Hero. For once, I found the heroine likable and not annoying!
Toward the beginning, she was a tad stiff, but it was nice to see her come out of her shell with Griffin's help. Griffin definitely unlocked her inner passion. Before she fell for Griffin, she was very obedient and prim, but he changed everything, and I'd like to think he brought out the real "Hero." Despite her denials, I KNEW she loved Griffin, because it was so clear in her actions and in her thoughts. Notice how everything I like about Hero relates back to Griffin??
Thomas. Thomas the Ass. Or Thomas of Asslandia. Ugh. This man disgusts me. He spent years and years treating his brother like crappio, all because his dumb-bitch wife said Griffin had seduced her. Of course, the Ass automatically believes her, because, you know, there's no such thing as lying, and refuses to believe Griffin. Even yearssss later, he says to someone, "I refused to give him the satisfaction of believing him." Okay, so he refuses to believe Griffin because it would satisfy Griffin? Are you kidding me? Is that a joke? He's the suckiest brother ever, and hates Griff because he's jealous of him. His type annoys me. I'm onto him and his ilk. I. AM. ON. TO. HIM! Now, don't confuse the Ass with asses. This is an ass.
This is a nice, sweet ass who deserves love and kindness. Now this is THE Ass.
It's too bad he gets to be happy in the end. *pouts*
Also, this is how I picture Maximus the Gorilla of Jerklandia.
The Gorilla threatened my Griffy-Poo, and this was me when he did:
Yep. That was me.
I liked quite a few of the side characters, too. Phoebe, Hero's sister, and Megs, Griffin's sister. I'm still wondering if we'll see more of The Makepiece siblings. I liked Winter better in this book than the last. And I still want to know who the Ghost of St. Giles is.
I still like Silence, and, as I did in the previous book, I feel very, very sorry for her, and I'm looking forward to her book.
Ohhh, the chemistry between Hero and Griffin was electric. As Griffin said, they are like bread and butter: they go together so, so well. And their love-making was...hot. There were quite a few of lervin' scenes, but not too many (I know, I know, but I don't like when there's a sex scene on every page), and I enjoyed them all because, well, Griffy-Poo was invloved, so... Additionally, their love was so potent, so obvious, that it jumped off the pages, and when I was not reading this book, I counted down the minutes till I could read it again. I thought about the characters even when not reading, and they also felt like real characters--people I'd actually want to know.
There's just something about this series. It's haunting, beautiful, ugly, awful, wonderful, dark, gritty, funny, and not at all cliche. I wasn't once bored while reading it, and that's rare for me. I am VERY PICKY, as I point out all the time, but this book...it just really did it for me. The writing style sucks me in for some reason.
I LOVED the end of this book. Thomas did not redeem himself in my eyes, because he's the Ass and is mean to Griffy-Poo. However, Griffin is happy and in love and Hero is very worthy of him, so I'm happy. Squeee! Although, I just want to say that I wish things could have worked out better between Thomas and Griffin, because I spent the whole book waiting for them to sort of make-up. *sad face*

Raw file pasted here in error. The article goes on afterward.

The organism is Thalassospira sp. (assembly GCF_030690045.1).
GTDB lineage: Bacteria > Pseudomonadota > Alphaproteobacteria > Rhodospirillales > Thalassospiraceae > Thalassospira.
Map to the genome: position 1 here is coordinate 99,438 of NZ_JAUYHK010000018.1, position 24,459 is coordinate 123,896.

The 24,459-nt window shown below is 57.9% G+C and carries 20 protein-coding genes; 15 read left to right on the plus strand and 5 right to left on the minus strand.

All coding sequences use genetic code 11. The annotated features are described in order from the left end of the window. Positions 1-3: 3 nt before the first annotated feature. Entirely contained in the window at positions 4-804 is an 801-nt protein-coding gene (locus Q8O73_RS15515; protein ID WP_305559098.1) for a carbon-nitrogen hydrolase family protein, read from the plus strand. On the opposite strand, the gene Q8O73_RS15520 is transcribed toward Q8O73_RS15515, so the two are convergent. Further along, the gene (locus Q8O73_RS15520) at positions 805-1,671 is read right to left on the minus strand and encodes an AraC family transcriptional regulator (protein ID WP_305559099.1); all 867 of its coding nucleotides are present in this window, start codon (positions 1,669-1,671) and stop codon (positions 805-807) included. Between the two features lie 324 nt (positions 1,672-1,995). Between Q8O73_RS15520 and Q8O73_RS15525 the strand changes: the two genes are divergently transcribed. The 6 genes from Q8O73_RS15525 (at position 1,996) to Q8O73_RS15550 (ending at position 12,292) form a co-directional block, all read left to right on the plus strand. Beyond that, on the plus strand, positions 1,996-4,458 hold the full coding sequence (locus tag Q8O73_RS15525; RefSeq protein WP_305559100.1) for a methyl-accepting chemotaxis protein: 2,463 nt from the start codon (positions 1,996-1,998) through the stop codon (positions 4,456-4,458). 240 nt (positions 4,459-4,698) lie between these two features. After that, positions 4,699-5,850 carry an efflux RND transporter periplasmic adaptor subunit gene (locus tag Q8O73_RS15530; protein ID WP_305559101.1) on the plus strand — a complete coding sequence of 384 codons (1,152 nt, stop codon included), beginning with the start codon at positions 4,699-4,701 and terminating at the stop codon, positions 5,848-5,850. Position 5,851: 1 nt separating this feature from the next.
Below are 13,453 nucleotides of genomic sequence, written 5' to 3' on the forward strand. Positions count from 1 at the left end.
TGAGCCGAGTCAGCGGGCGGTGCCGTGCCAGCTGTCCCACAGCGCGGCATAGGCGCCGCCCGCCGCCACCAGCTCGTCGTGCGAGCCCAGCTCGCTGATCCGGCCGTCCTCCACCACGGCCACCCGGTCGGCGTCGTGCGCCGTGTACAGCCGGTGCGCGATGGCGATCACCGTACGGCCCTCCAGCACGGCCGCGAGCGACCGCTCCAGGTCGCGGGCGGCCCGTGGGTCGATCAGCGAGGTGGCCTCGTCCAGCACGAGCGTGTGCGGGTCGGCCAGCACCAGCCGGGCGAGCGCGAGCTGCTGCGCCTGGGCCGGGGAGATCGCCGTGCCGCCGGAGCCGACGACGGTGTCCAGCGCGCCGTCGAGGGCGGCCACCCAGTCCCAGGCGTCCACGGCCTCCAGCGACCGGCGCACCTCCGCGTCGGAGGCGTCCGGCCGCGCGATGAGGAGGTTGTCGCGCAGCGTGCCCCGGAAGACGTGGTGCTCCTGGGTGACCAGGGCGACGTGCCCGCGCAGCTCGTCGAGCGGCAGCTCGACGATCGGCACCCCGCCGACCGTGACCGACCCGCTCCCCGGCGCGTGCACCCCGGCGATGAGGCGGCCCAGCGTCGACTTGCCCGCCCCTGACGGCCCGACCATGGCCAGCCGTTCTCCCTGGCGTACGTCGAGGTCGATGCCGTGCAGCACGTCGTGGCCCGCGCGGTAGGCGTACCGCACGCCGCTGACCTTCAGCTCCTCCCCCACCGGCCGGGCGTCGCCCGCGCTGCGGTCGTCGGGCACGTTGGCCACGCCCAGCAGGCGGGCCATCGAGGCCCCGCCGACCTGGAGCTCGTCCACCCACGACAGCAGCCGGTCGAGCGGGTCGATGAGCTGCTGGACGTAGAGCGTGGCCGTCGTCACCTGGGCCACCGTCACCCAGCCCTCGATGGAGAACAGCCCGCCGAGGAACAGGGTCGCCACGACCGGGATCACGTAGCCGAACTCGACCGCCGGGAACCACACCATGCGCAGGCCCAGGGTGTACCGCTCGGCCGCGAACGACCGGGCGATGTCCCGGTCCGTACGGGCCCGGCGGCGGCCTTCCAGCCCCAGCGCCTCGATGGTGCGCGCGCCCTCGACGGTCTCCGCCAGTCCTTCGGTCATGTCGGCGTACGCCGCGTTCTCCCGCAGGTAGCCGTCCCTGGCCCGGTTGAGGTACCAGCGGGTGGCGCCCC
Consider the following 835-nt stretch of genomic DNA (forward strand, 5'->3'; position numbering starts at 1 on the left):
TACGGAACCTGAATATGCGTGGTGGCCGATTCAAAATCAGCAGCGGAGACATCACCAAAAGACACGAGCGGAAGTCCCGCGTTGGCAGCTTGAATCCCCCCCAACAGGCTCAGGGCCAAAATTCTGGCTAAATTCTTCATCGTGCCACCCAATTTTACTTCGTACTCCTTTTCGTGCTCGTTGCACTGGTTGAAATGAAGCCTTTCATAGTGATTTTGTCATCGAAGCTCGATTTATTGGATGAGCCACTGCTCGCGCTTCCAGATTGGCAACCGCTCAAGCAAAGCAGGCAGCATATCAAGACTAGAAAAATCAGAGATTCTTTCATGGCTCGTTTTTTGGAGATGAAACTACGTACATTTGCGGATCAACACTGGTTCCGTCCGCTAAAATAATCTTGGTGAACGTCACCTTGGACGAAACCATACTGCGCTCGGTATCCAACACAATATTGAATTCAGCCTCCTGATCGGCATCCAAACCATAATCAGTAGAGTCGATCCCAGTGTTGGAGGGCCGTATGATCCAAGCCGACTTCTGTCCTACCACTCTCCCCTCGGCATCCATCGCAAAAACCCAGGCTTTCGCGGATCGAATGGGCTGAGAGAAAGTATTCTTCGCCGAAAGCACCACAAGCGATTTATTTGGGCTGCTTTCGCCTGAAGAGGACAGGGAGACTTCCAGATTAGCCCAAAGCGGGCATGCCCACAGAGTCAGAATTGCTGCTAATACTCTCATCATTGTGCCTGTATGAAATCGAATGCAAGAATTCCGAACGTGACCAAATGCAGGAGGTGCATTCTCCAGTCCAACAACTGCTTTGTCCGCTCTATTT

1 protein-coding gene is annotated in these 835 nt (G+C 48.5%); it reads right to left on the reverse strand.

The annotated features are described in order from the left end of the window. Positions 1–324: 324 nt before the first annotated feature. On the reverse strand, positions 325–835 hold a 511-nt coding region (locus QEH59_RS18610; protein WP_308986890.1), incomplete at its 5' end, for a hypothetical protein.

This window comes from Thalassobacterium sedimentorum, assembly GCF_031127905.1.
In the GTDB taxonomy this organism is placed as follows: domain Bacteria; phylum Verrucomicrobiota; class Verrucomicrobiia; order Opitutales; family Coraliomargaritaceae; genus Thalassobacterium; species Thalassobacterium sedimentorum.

Oh, and there was only ONE mention of a single "buck" in this book, so props to Elizabeth Hoyt for that.
All I have to say is Adrian better be in this series, and he better find someone to l118 days, 30 hours, and counting...
IT HAS A COVER!!!!!!!!!!!!!!!!
All I have to say is Adrian better be in this series, and he better find someone to love him, or else I'm going to have to jump into the book and make him mine.
Update: According to Mead's blog:
Bloodlines is the spin-off series to Vampire Academy (it's the name of the first book and of the series). It's set in the VA world but will be about different characters: Sydney (our narrator), Jill, Eddie, and one of the love interests from VA. I'm not saying who that last guy is, but it's mostly to protect those who haven't read Last Sacrifice. If you have read it, then it should be pretty obvious who the other character is.
So, clearly, this means it is 100% confirmed that Adrian is in it, so YAY!!! Thank you!!! Also, it sounds to me like it will be in first-person, so I'm not sure why it says otherwise on here, but we shall see!
Four stars because it's THIS series, but if it were another series...it would get three stars, max.
1. Eden is an immature, stupid, impulsive child. IFour stars because it's THIS series, but if it were another series...it would get three stars, max.
1. Eden is an immature, stupid, impulsive child. I expected her to mature in this book. I expected her to beg for Izzy's forgiveness. Instead, Brockmann throws in a bunch of excuses that supposedly let her off the hook. And, Izzy does SO MUCH apologizing to Eden!!! Over and over he has to apologize to her! She does completely stupid things and then he has to apologize to her for calling her on it. Any time she doesn't get her way, she runs away, often into danger. Izzy deserves better. All she has to do is cry (which happens in pretty much every scene)--AND, Brockmann constantly tells us that Eden is "stoic" and hides her emotions.--um, in what world are you living!?!?!?!! This "woman" bursts into tears every five minutes and then runs away, slamming doors like a toddler.
2. Ben. He was fine at first, but then he started acting all self-righteous, bossing people around and telling them how to live their lives. One of my biggest pet-peeves is when a side character butts into the business of the two MCs, telling them how to act, and it's even worse when it's a freaking KID telling them! What right does he have??? AND THEN, there's the thing he does toward the end: (view spoiler)[Goes out to get himself kidnapped! The idiot! HE KNEW baddies were after him. (hide spoiler)]